Stanton and Votto both connected on walk-off grand slams Sunday, marking the first day with two walk-off slams since April 10, 1998, when Mo Vaughn of the Red Sox and the Padres' Steve Finley accomplished the feat.
In Stanton's case, the blast capped off a furious six-run ninth-inning rally by the Marlins against the visiting Mets. The Marlins loaded the bases with two outs, and Stanton, who was using a pink bat as part of Major League Baseball's effort to promote breast cancer awareness, unloaded on a first-pitch fastball from Manny Acosta.
"That one was one of those no-doubters off the bat," said Stanton, who went 3-for-5 in an 8-4 victory against New York. "First-pitch heater, right down the middle. I'm looking for a pitch that is going to get the heart of the plate."
As for Votto, his grand slam was just the icing on a three-homer day in a 9-6 win over Nationals. The slugger went 4-for-5 with six RBIs, rewarding fans who had stuck it out through a three-hour, 36-minute rain delay prior to the first pitch.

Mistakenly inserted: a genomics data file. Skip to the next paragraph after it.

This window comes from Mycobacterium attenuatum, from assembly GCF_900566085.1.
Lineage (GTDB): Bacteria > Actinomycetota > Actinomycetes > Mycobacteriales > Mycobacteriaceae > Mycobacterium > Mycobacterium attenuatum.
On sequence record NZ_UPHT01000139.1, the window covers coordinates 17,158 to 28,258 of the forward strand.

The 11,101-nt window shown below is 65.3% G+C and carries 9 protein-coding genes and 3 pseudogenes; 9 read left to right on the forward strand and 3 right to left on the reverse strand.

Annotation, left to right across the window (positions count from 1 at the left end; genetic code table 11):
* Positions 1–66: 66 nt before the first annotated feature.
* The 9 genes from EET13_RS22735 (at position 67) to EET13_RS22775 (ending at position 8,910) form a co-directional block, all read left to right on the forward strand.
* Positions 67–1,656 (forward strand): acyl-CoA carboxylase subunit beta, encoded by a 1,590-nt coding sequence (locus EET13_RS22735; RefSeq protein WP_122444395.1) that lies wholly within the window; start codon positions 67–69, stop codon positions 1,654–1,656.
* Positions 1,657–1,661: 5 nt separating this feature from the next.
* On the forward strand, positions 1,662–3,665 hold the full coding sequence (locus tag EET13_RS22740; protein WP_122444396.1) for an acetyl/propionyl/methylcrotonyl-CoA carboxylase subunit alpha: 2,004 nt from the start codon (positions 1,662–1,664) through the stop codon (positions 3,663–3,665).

Votto's game-winning trot around the bases ultimately came seven hours, 21 minutes after the scheduled first pitch.
The pair of stellar displays certainly differ from those of Vaughn and Finley in '98. Both Vaughn and Finley were hitless prior to stepping to the plate for their game-winning ninth-inning drives.
Vaughn's Red Sox, however, did stage a very similar rally to Stanton's Marlins. Boston conceded two runs in the top half of the ninth to allow the Mariners to stretch their lead to 5-2. In the bottom half, the Red Sox rallied for seven runs -- besting the Marlins' six on Sunday -- and Vaughn's grand slam off Paul Spoljaric, like Stanton's, came on the heels of a hit batter to load the bases.
Votto and the Reds, on the other hand, chose to follow the script written by Finley, who clubbed his homer off Felix Rodriguez. Both the Padres' rally in '98 and the Reds' rally on Sunday came after the same pattern: single, out, out, walk, walk, grand slam.
Sunday proved yet again that history certainly does repeat itself.